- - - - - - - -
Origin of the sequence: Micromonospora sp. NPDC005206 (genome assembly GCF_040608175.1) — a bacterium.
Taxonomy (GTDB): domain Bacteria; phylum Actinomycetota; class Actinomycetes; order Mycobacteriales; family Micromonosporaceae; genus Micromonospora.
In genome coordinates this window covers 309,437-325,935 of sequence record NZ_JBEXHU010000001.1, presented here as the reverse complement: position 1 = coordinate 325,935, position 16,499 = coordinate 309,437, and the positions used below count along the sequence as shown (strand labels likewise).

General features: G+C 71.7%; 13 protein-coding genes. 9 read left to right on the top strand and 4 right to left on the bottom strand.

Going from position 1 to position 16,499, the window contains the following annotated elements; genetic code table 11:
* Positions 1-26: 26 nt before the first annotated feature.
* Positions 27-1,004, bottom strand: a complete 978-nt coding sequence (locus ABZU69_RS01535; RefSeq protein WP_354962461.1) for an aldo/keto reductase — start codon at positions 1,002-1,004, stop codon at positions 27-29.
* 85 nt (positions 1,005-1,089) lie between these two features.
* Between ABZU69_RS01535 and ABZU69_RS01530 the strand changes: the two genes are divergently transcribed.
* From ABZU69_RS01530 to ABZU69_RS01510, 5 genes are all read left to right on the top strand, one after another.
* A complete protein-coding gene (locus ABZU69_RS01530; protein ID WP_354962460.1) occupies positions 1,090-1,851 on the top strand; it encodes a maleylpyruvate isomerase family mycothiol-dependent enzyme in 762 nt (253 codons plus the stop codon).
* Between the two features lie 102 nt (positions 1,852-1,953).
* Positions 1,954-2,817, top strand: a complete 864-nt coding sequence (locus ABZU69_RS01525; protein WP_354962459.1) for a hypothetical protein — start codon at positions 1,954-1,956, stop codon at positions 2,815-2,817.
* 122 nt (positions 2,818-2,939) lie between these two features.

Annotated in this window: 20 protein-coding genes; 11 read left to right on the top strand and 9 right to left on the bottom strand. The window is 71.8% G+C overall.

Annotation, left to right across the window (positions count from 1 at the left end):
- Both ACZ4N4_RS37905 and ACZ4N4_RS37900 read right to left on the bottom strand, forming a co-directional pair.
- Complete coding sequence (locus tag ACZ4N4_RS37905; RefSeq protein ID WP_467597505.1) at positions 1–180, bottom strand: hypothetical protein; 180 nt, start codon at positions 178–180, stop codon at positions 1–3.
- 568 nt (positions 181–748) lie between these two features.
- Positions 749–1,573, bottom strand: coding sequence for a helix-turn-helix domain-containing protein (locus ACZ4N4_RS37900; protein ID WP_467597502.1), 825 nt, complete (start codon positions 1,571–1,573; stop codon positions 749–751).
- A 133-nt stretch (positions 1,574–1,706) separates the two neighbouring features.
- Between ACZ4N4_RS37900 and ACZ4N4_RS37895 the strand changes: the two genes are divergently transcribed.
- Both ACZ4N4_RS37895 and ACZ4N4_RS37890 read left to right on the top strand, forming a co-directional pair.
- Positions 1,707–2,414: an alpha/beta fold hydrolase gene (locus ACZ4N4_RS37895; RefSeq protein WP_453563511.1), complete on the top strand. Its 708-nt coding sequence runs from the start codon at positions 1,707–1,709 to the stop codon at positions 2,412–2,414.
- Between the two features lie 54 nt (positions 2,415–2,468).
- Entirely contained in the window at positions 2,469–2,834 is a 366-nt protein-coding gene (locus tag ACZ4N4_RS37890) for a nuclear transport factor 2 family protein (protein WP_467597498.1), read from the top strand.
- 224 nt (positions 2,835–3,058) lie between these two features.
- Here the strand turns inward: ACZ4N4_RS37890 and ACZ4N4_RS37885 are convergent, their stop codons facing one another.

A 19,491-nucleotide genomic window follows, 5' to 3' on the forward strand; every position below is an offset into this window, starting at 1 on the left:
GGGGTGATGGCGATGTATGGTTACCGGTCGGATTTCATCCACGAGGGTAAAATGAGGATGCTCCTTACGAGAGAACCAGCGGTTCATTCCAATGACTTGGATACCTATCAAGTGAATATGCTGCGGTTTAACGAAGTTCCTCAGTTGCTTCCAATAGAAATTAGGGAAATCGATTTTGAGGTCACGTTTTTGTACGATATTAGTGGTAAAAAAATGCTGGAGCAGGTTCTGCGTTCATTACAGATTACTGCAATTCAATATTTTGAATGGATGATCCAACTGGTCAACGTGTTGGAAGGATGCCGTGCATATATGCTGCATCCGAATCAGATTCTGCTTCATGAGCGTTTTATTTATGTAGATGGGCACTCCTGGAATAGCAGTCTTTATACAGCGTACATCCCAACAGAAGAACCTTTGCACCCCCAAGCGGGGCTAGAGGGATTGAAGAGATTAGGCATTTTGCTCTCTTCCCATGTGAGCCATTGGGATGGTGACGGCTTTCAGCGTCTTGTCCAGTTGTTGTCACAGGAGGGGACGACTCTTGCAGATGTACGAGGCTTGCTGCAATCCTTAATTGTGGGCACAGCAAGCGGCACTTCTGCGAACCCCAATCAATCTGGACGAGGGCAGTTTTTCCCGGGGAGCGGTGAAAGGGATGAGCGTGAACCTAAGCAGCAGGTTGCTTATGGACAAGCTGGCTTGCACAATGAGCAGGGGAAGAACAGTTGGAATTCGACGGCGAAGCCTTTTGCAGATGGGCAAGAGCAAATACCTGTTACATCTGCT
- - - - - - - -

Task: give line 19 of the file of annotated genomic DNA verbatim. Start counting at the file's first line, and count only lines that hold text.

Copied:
- 568 nt (positions 181–748) lie between these two features.